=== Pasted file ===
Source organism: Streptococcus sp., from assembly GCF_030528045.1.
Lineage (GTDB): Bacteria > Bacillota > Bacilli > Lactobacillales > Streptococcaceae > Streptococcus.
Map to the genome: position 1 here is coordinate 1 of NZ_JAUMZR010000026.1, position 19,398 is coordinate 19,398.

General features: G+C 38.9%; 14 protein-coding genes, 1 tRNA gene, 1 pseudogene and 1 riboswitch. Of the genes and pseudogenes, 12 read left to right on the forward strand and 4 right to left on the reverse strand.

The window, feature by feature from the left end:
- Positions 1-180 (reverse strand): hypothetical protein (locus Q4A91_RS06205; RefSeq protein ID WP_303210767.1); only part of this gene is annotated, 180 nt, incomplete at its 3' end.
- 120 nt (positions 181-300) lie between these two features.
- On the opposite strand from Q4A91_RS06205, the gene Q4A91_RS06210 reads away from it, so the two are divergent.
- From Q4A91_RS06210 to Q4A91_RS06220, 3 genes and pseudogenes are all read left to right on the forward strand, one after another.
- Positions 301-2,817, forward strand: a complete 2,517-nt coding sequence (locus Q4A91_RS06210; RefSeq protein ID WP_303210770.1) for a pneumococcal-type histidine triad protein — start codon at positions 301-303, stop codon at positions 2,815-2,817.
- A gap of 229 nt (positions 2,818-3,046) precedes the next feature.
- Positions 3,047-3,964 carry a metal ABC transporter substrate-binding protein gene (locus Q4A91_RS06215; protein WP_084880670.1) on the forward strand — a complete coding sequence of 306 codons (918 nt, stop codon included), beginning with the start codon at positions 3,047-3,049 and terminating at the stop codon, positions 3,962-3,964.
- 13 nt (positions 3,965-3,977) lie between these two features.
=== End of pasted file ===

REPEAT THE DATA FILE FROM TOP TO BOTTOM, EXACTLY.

Source organism: Streptococcus sp., from assembly GCF_030528045.1.
Lineage (GTDB): Bacteria > Bacillota > Bacilli > Lactobacillales > Streptococcaceae > Streptococcus.
Map to the genome: position 1 here is coordinate 1 of NZ_JAUMZR010000026.1, position 19,398 is coordinate 19,398.

General features: G+C 38.9%; 14 protein-coding genes, 1 tRNA gene, 1 pseudogene and 1 riboswitch. Of the genes and pseudogenes, 12 read left to right on the forward strand and 4 right to left on the reverse strand.

The window, feature by feature from the left end:
- Positions 1-180 (reverse strand): hypothetical protein (locus Q4A91_RS06205; RefSeq protein ID WP_303210767.1); only part of this gene is annotated, 180 nt, incomplete at its 3' end.
- 120 nt (positions 181-300) lie between these two features.
- On the opposite strand from Q4A91_RS06205, the gene Q4A91_RS06210 reads away from it, so the two are divergent.
- From Q4A91_RS06210 to Q4A91_RS06220, 3 genes and pseudogenes are all read left to right on the forward strand, one after another.
- Positions 301-2,817, forward strand: a complete 2,517-nt coding sequence (locus Q4A91_RS06210; RefSeq protein ID WP_303210770.1) for a pneumococcal-type histidine triad protein — start codon at positions 301-303, stop codon at positions 2,815-2,817.
- A gap of 229 nt (positions 2,818-3,046) precedes the next feature.
- Positions 3,047-3,964 carry a metal ABC transporter substrate-binding protein gene (locus Q4A91_RS06215; protein WP_084880670.1) on the forward strand — a complete coding sequence of 306 codons (918 nt, stop codon included), beginning with the start codon at positions 3,047-3,049 and terminating at the stop codon, positions 3,962-3,964.
- 13 nt (positions 3,965-3,977) lie between these two features.